Ann Charles' voice and her sense of humor are the two things about this book that I absolutely loved. I lost count of the number of times she had me laughing as I turned the pages-- even when Violet's twins were up to some hare-brained scheme. (She's really going to be in trouble when these two become teenagers.)

    As far as characters go, Violet is 95% of the show, and although she had me won over from the first line, I would've liked to see other characters-- like her aunt-- featured a bit more. One of the characters at Calamity Jane Realty, however, highlight one of the unrealistic parts of the story. One of the realtors is a smarmy buzzard who wants Violet to fail so he can practice a bit of nepotism. His constant stream of sexual innuendo makes me wonder what cave he was hiding in when all the emphasis against sexual harassment in the workplace was being explained. Not only that, but Violet puts up with it, so there's something wrong with her, too.

    It also seems as though Violet's the target of every man's salacious thoughts there in Deadwood, and if you enjoy romance in your mysteries, you're going to find plenty of it here, with handsome men both wanting to sell and buy houses from her-- and to keep Violet entertained in other ways. A word of warning: the amount of detail in a romantic encounter goes well above what is usually found in the typical cozy. It's not graphic, but be aware just in case you need to turn on a fan as you read that chapter.

    I did find this book to have a slow-moving start, and I really don't think a small town would be quite so blasé about three missing girls as Deadwood residents appeared to be. There's also a tiny bit of the paranormal added at the end that really wasn't necessary; Violet's confrontation with the killer was chilling and well-written to begin with.

    I'm finding several things to be picky about, aren't I? Yes, there are some problems with Nearly Departed in Deadwood, but the writing style and the humor were so enjoyable that I was willing to overlook a few details. I'm also more than willing to go to Deadwood and visit with Violet again. Let's face it: I love old mining towns, and I love to laugh.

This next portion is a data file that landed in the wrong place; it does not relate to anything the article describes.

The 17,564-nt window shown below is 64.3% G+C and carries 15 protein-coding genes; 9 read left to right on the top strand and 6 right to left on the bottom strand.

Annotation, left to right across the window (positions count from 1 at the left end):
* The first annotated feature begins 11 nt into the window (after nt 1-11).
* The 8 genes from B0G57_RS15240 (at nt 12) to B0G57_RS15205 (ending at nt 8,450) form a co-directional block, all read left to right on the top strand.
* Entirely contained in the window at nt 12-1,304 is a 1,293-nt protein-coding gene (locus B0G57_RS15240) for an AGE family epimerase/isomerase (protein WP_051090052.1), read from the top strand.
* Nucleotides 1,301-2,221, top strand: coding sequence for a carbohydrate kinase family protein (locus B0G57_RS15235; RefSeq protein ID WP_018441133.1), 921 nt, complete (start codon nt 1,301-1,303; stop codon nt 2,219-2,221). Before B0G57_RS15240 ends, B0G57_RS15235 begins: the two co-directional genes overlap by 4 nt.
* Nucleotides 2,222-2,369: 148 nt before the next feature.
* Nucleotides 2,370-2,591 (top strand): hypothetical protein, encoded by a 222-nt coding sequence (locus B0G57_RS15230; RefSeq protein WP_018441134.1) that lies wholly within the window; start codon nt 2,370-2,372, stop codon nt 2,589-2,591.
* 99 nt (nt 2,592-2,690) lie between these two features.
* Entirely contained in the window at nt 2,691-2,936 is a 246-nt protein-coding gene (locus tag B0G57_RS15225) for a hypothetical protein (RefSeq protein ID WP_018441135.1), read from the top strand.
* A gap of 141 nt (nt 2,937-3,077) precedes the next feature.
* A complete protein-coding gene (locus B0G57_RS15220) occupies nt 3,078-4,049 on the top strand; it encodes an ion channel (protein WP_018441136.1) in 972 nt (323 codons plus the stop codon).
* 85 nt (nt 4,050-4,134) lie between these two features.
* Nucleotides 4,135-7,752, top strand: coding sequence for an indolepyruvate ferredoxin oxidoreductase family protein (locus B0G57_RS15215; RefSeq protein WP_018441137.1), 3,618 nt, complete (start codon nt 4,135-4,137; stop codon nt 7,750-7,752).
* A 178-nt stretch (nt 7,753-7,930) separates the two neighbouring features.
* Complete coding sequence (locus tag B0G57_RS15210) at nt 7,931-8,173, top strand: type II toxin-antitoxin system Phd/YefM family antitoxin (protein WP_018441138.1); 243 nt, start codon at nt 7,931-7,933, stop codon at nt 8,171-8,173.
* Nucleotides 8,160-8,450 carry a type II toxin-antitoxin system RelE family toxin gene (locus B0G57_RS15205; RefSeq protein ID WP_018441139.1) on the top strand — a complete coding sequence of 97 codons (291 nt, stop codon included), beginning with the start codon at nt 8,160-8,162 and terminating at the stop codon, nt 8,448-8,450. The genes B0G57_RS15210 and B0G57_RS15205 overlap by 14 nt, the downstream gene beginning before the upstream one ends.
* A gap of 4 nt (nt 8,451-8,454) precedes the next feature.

Nearly Departed in Deadwood by Ann Charles
    ISBN: 9780983256809
    Corvallis Press © 2011
    eBook, 352 pages

    Humorous Mystery, #1 Deadwood mystery
    Rating: B-
    Source: Purchased as an eBook from Amazon.

    Monday, April 14, 2014

    The Knitting Test

    You Are Curious


    You are a reserved, more introverted type, but that doesn't mean you're a hermit. You are truly interested in other people. You like to observe others and see how they tick.

    You enjoy being out and about a bit, but you truly shine when you are able to have your solitary time. You are a natural creator, and you give every project your all. You love to get lost in your work. 


    @ The Poisoned Pen with Cara Black, Libby Fischer Hellmann & Sophie Littlefield

    On St. Patrick's Day, I found myself donning some green and heading to The Poisoned Pen while my husband slaved away at Sky Harbor Airport. It's always more fun when the two of us go together, but I wasn't about to miss this evening's lineup: Cara Black, author of the Aimée Leduc series set in Paris; Libby Fischer Hellmann, author of two series featuring Ellie Foreman and Georgia Davis (as well as three excellent standalones); and Sophie Littlefield, author of the Stella Hardesty series as well as urban fantasy and young adult series. Wow, what a trio!

    For some reason, I couldn't keep my mind on my book, so I watched people browse and buy and then talked books when others began to take their seats.

    "A thriller unfolding..."

    L to R: Cara Black, Libby Fischer Hellmann, Sophie Littlefield